How? Well, you literally just stop. Forgo that pint, glass of wine or gin and tonic at home or in the pub and opt for a soft or alcohol-free drink instead.

Alcohol-free drinks are a game changer and the market for them is rapidly expanding. Zero per cent beers, wines, stouts, ciders, fizz, gins, rums, whiskeys and so on – many popular brands are now offering their own version.

Many taste equally as good and if you decant them, no one suspects a thing. I did this at a stag do and during my best friends’ wedding last summer and no one was any the wiser.  

Witney Gazette: Decant an alcohol-free version of a popular drink into a (branded) glass and no one looks twice.

I find this the easiest way to prevent the vehement interrogation or seemingly expected explanation or justification often resulting from the decision not to drink in a social situation.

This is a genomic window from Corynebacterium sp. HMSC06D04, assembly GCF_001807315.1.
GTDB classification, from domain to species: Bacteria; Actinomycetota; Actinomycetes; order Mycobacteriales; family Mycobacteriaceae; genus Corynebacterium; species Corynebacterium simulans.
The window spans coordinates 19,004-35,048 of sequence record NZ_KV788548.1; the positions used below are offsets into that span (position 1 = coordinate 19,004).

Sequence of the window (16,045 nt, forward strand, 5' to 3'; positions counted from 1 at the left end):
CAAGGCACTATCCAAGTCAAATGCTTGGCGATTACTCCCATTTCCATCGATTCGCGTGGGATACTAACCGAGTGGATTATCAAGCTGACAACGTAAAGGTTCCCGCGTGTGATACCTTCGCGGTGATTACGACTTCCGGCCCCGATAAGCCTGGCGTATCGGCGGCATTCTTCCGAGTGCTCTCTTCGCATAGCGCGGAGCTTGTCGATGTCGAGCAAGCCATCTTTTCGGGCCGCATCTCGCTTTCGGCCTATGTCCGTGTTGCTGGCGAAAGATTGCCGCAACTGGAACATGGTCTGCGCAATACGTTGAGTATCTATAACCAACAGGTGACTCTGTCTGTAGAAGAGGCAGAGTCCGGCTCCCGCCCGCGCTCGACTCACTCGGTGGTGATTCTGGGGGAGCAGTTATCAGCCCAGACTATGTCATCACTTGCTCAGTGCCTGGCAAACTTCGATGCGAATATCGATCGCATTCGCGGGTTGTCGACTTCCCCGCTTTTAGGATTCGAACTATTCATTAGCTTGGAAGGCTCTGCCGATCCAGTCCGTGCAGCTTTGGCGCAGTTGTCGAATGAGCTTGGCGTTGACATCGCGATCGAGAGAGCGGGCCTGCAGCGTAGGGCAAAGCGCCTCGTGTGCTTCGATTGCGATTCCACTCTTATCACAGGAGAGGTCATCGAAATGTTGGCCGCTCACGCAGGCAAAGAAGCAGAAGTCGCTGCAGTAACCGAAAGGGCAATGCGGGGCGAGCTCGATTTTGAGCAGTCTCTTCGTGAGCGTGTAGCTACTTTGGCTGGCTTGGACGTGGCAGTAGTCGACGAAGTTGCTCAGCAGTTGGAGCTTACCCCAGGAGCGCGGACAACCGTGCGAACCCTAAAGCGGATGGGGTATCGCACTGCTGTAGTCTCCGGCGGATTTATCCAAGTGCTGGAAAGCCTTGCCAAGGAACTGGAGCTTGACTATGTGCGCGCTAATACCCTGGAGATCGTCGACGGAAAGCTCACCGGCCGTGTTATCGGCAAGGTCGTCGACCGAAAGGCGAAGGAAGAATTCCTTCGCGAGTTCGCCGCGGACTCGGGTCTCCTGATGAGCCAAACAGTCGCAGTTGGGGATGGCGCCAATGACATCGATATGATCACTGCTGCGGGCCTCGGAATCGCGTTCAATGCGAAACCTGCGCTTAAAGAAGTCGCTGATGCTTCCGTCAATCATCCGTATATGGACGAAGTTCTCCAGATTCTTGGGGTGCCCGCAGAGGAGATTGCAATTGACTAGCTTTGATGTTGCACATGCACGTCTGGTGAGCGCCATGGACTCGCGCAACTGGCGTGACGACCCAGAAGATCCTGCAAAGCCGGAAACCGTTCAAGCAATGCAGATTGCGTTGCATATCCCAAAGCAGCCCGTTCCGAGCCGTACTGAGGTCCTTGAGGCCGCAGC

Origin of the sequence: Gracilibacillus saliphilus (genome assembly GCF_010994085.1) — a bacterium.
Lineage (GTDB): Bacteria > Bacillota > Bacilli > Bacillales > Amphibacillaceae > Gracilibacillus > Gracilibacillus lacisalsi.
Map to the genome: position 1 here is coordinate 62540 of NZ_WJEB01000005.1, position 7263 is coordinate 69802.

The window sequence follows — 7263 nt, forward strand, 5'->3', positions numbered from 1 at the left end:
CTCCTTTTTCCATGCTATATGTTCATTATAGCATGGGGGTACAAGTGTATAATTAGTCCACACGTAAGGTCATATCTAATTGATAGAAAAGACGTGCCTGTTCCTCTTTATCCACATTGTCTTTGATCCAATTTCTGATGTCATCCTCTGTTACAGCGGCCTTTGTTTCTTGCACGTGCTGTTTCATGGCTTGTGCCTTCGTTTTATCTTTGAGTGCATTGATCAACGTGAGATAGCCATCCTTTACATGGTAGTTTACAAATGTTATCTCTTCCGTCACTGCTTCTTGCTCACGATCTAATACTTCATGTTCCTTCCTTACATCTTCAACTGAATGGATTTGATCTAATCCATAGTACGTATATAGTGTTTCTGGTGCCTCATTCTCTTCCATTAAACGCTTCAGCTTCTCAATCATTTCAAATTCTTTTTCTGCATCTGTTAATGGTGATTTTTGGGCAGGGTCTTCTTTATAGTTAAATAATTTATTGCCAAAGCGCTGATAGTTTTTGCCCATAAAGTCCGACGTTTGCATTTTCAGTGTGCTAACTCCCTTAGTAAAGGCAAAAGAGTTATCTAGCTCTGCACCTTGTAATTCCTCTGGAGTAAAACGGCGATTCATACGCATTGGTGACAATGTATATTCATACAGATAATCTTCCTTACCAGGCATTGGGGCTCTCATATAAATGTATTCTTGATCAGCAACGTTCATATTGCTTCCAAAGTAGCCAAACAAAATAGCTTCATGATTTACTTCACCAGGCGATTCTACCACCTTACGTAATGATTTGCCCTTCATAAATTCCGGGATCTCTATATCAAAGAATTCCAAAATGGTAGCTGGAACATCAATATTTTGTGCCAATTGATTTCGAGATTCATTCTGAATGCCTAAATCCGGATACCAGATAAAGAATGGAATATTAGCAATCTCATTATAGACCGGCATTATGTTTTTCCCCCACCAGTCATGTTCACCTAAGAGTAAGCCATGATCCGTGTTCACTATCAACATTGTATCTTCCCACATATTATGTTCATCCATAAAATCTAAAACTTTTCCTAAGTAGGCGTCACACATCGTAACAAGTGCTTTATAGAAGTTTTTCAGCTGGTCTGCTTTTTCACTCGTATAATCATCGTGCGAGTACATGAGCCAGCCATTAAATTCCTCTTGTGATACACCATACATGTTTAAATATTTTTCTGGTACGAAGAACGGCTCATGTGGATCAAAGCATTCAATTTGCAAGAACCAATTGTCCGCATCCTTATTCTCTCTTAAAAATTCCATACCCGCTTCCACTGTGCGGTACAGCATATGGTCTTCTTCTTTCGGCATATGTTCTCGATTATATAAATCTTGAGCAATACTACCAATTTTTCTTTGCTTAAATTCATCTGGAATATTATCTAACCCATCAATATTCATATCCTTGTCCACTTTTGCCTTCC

Interestingly, it’s well-established that alcohol exclusively remains the sole recreational drug which apparently affords those consuming it the right to question those who aren’t.

I’m sure many of you will have experienced this. Tell a friend, family member or group that you’re out with you aren’t drinking and it elicits reactions of palpable confusion, shock and even horror.

Strange isn’t it? That we can normalise this response where alcohol is concerned yet it would be instantly frowned upon to encourage someone to smoke or take illegal drugs.

A friend who recently cut back on alcohol, to the point she now occasionally drinks socially, was met with the classic barrage of questions and even pregnancy speculation over Christmas when out with her wider family.

Agreeably, that’s unnecessary; it’s not hard to respect another’s decision and we could certainly work harder to erase any stigma related to not drinking.

Should you find yourself on the receiving end of such questioning, counter the attack with an acerbic “I don’t drink” instead of softly saying something like “oh well um I don’t fancy it tonight” which you can guarantee will spark an absolute pile on.